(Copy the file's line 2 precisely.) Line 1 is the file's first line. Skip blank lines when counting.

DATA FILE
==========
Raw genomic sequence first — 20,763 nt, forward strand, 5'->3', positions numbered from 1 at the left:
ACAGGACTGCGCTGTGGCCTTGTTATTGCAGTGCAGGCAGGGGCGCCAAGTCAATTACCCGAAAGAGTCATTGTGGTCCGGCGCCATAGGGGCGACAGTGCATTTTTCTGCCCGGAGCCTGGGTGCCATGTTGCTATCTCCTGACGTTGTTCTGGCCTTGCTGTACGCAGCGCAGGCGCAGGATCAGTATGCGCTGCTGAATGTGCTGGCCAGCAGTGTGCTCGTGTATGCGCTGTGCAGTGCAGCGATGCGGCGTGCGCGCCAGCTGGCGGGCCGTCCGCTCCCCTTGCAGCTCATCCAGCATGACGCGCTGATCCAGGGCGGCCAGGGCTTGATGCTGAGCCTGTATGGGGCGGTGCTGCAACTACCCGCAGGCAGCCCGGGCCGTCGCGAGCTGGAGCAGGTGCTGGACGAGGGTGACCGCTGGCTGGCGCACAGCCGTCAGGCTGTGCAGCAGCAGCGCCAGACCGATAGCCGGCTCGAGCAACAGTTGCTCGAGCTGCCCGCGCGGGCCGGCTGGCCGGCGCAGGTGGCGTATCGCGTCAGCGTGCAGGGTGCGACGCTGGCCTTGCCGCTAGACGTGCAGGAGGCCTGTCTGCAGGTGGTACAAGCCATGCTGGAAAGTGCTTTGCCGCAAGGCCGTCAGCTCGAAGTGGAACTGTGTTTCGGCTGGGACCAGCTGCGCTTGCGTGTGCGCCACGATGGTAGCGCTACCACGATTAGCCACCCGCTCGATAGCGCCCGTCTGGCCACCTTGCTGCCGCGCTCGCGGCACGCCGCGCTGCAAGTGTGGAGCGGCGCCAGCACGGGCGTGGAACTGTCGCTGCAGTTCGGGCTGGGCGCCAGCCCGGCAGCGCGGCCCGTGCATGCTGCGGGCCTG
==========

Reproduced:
ACAGGACTGCGCTGTGGCCTTGTTATTGCAGTGCAGGCAGGGGCGCCAAGTCAATTACCCGAAAGAGTCATTGTGGTCCGGCGCCATAGGGGCGACAGTGCATTTTTCTGCCCGGAGCCTGGGTGCCATGTTGCTATCTCCTGACGTTGTTCTGGCCTTGCTGTACGCAGCGCAGGCGCAGGATCAGTATGCGCTGCTGAATGTGCTGGCCAGCAGTGTGCTCGTGTATGCGCTGTGCAGTGCAGCGATGCGGCGTGCGCGCCAGCTGGCGGGCCGTCCGCTCCCCTTGCAGCTCATCCAGCATGACGCGCTGATCCAGGGCGGCCAGGGCTTGATGCTGAGCCTGTATGGGGCGGTGCTGCAACTACCCGCAGGCAGCCCGGGCCGTCGCGAGCTGGAGCAGGTGCTGGACGAGGGTGACCGCTGGCTGGCGCACAGCCGTCAGGCTGTGCAGCAGCAGCGCCAGACCGATAGCCGGCTCGAGCAACAGTTGCTCGAGCTGCCCGCGCGGGCCGGCTGGCCGGCGCAGGTGGCGTATCGCGTCAGCGTGCAGGGTGCGACGCTGGCCTTGCCGCTAGACGTGCAGGAGGCCTGTCTGCAGGTGGTACAAGCCATGCTGGAAAGTGCTTTGCCGCAAGGCCGTCAGCTCGAAGTGGAACTGTGTTTCGGCTGGGACCAGCTGCGCTTGCGTGTGCGCCACGATGGTAGCGCTACCACGATTAGCCACCCGCTCGATAGCGCCCGTCTGGCCACCTTGCTGCCGCGCTCGCGGCACGCCGCGCTGCAAGTGTGGAGCGGCGCCAGCACGGGCGTGGAACTGTCGCTGCAGTTCGGGCTGGGCGCCAGCCCGGCAGCGCGGCCCGTGCATGCTGCGGGCCTG